Companies know that the customer is central to product development. But it is not enough to design for the customer, because sometimes the most removed stakeholder with the least perceived power can have a significant impact on the product’s success. The Powers of 10 analysis helps product developers identify all relevant stakeholders and proactively account for their needs, wants, and desires.
Houston, TX. Pete was finishing his shift, taking his bus back to the parking and maintenance area. He had driven buses in Houston for 15 years and, for the most part, enjoyed a job that some might consider monotonous. Every day seemed somewhat different, with the almost infinite variations of traffic jams and the truly infinite variety of passengers. At times, he thought of leaving the company, considered driving delivery trucks or maybe buses for another company. But driving was his life. At some point or another during his career, he had driven just about every type of vehicle with a diesel engine. Being a driver did have its downside. Pete’s life was great as long as he was out on the streets, away from the boss. The office guys—the managers—didn’t respect the drivers, and Pete couldn’t believe he had put up with it for 15 years. Most of the guys worked hard; they spent long days not just driving, but also taking care of their buses, making sure they were clean and full of fuel and bringing them in for maintenance. it seemed that every time Pete brought his bus in for unscheduled maintenance, the boss would grill him on everything he did wrong to cause the problem. All the drivers knew that they should use extreme caution to never let water into the fuel tank (for example, when they have to fill up the tank in the rain). One guy got fired for that one.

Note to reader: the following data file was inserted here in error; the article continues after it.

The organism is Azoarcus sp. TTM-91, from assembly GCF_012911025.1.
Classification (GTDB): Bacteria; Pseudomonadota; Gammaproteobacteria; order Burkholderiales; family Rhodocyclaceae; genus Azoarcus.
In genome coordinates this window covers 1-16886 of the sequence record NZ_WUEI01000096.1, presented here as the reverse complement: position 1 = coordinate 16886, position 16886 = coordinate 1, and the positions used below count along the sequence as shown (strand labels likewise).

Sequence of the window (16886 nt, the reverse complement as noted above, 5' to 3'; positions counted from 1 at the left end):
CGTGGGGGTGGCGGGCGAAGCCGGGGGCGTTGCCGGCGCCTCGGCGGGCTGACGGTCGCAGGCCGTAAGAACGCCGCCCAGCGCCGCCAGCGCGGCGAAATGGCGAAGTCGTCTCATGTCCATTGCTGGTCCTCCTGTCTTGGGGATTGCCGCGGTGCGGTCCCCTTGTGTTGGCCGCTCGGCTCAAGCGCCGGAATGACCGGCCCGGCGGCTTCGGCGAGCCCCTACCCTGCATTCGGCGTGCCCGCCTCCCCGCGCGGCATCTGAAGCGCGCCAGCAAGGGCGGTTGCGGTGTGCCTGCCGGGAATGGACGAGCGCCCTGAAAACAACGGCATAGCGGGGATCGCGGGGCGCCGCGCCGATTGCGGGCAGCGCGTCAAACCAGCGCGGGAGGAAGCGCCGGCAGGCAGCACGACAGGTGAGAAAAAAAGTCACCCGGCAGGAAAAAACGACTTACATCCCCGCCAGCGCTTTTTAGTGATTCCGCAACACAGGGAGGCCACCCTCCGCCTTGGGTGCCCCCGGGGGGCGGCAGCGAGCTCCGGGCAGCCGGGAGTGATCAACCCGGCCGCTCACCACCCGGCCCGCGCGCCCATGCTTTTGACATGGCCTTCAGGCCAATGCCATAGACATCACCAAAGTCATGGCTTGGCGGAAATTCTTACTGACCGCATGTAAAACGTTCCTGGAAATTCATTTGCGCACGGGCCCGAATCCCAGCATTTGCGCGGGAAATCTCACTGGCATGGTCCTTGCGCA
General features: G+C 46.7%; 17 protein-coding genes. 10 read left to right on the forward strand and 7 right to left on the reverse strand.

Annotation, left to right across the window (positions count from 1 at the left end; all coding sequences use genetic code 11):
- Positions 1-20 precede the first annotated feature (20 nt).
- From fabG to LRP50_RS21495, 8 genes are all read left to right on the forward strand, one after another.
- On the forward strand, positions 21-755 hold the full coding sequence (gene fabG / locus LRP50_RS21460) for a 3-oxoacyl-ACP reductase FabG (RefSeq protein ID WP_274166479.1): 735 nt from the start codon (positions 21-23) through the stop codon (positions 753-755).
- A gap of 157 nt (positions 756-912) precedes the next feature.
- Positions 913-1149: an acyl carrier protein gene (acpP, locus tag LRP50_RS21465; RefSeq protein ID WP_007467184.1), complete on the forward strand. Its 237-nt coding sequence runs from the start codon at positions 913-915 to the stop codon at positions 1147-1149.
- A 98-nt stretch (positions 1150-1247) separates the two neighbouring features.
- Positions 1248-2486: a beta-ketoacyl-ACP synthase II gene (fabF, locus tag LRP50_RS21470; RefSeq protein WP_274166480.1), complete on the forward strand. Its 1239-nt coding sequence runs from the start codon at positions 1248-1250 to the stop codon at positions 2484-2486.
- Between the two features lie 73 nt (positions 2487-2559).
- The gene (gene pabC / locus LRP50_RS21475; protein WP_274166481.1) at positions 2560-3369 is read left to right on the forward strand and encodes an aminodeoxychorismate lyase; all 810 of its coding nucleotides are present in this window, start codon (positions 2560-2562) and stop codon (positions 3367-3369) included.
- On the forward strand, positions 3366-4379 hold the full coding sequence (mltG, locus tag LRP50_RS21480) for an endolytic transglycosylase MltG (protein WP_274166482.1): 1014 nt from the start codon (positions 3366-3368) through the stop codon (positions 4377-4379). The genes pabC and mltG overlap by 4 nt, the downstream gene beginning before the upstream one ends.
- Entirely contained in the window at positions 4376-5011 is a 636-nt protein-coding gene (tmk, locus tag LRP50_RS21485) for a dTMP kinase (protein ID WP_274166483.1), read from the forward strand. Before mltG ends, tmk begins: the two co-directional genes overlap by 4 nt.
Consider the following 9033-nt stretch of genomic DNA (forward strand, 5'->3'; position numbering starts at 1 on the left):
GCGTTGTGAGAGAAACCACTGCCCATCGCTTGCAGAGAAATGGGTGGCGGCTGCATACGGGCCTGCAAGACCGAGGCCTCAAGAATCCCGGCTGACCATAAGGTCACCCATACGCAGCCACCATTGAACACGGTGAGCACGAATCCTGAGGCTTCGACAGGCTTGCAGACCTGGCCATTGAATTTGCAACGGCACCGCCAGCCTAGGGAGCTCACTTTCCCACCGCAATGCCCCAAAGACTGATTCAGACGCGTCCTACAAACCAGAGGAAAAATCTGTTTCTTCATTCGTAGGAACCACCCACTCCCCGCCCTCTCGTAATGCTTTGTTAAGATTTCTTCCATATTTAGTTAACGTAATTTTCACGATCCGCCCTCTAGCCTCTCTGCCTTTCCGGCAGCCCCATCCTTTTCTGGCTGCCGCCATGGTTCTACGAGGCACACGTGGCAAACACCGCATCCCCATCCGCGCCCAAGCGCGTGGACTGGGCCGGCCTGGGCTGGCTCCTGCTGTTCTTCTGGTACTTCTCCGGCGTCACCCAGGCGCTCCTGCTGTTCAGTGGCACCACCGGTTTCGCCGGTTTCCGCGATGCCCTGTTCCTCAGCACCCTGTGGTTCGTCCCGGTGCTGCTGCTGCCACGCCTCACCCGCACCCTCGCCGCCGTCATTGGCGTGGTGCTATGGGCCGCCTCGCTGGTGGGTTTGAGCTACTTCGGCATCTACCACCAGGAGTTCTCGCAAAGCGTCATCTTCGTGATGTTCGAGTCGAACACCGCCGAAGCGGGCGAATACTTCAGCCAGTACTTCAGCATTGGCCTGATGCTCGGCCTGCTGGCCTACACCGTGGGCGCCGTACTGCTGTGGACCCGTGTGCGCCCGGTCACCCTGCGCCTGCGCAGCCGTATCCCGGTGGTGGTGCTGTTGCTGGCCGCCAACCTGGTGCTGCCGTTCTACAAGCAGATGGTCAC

But Pete’s company recently purchased a new fuel mixture called PuriNOx that encapsulates water molecules into the fuel. Unlike adding water to a tank that mixes diesel with water, the water is actually encapsulated into the fuel in a way that it can be released when the fuel combusts. Doing so removes most of the particulates and nitrous-oxide emissions from the exhaust. But Pete did not understand that. What he knew was this new fuel looked white, like milk. Now, after all the years of telling him to keep the tank free of water, he is being forced to add the “fuel with water” to his tank.
Milan, Italy. Antoinette was frustrated about the growing level of pollutants in the air around the city. A mother of three, she worried about the health of her children. She frequently found herself angry when the bus came and she watched the black diesel fumes engulf the bus as it left for school. Antoinette saw an article in the newspaper Corriere della Sera that mentioned the new “Q White” fuel that the buses would be using. Q White burned cleaner and removed harmful pollutants from the exhaust. Although she originally doubted there could be such a simple solution, she was thrilled to watch the bus pull from her stop the next week. As she watched it leave, the usual black plume was replaced by a clear steam. Antoinette found herself almost gleeful that her kids were riding off to school. of course, she would miss them, but at least now she knew they weren’t being exposed to the noxious, black diesel fumes.